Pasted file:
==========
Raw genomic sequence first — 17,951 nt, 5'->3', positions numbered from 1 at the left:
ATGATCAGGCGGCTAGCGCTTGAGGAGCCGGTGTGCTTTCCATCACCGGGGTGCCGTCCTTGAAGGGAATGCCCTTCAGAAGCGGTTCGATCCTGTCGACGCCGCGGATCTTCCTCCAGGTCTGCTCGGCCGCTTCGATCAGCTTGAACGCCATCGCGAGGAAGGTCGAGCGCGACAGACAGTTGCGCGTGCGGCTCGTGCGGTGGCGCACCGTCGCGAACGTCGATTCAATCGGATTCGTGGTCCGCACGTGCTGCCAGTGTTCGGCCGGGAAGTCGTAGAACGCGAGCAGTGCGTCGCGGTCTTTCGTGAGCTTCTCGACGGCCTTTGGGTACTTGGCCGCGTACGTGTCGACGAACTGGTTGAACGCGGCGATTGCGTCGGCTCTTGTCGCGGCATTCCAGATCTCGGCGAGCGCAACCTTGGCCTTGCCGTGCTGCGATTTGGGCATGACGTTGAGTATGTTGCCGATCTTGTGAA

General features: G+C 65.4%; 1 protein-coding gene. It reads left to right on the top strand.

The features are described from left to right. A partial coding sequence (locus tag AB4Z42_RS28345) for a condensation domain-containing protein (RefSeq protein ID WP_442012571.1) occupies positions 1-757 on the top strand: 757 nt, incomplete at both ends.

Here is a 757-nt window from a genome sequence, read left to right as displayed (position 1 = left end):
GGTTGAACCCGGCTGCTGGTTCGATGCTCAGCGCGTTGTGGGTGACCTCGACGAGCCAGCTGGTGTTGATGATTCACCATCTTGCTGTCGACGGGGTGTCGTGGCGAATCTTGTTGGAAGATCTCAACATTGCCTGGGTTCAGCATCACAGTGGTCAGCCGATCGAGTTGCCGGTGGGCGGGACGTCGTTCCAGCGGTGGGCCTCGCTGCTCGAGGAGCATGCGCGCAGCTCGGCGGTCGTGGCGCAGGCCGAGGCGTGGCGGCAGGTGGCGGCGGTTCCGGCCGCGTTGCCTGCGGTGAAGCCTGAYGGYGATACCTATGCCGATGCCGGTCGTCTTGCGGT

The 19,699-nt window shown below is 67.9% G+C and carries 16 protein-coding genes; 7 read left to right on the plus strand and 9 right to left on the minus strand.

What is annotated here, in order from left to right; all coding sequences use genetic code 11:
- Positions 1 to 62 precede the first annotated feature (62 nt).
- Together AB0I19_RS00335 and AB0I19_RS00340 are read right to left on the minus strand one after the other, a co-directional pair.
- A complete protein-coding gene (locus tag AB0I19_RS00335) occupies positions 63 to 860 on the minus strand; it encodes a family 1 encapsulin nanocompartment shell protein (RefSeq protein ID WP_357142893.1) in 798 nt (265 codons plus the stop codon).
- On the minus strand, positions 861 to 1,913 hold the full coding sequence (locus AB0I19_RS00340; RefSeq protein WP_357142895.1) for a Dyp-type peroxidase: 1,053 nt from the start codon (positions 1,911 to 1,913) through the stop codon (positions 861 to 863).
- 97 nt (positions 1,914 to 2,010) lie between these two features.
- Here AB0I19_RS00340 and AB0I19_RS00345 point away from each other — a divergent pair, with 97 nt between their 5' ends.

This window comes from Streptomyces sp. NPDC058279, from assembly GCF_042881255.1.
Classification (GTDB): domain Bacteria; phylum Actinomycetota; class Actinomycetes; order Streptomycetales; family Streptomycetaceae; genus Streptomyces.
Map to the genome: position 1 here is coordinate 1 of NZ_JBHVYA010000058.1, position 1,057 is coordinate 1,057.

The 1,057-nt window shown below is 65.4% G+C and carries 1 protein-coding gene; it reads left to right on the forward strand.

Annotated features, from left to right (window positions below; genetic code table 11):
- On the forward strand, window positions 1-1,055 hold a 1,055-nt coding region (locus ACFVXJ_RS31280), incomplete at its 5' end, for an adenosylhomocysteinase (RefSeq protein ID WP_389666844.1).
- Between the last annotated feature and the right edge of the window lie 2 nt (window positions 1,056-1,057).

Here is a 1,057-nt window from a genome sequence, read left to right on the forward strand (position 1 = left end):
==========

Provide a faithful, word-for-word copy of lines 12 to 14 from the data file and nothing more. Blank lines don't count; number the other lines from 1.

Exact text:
- On the minus strand, positions 861 to 1,913 hold the full coding sequence (locus AB0I19_RS00340; RefSeq protein WP_357142895.1) for a Dyp-type peroxidase: 1,053 nt from the start codon (positions 1,911 to 1,913) through the stop codon (positions 861 to 863).
- 97 nt (positions 1,914 to 2,010) lie between these two features.
- Here AB0I19_RS00340 and AB0I19_RS00345 point away from each other — a divergent pair, with 97 nt between their 5' ends.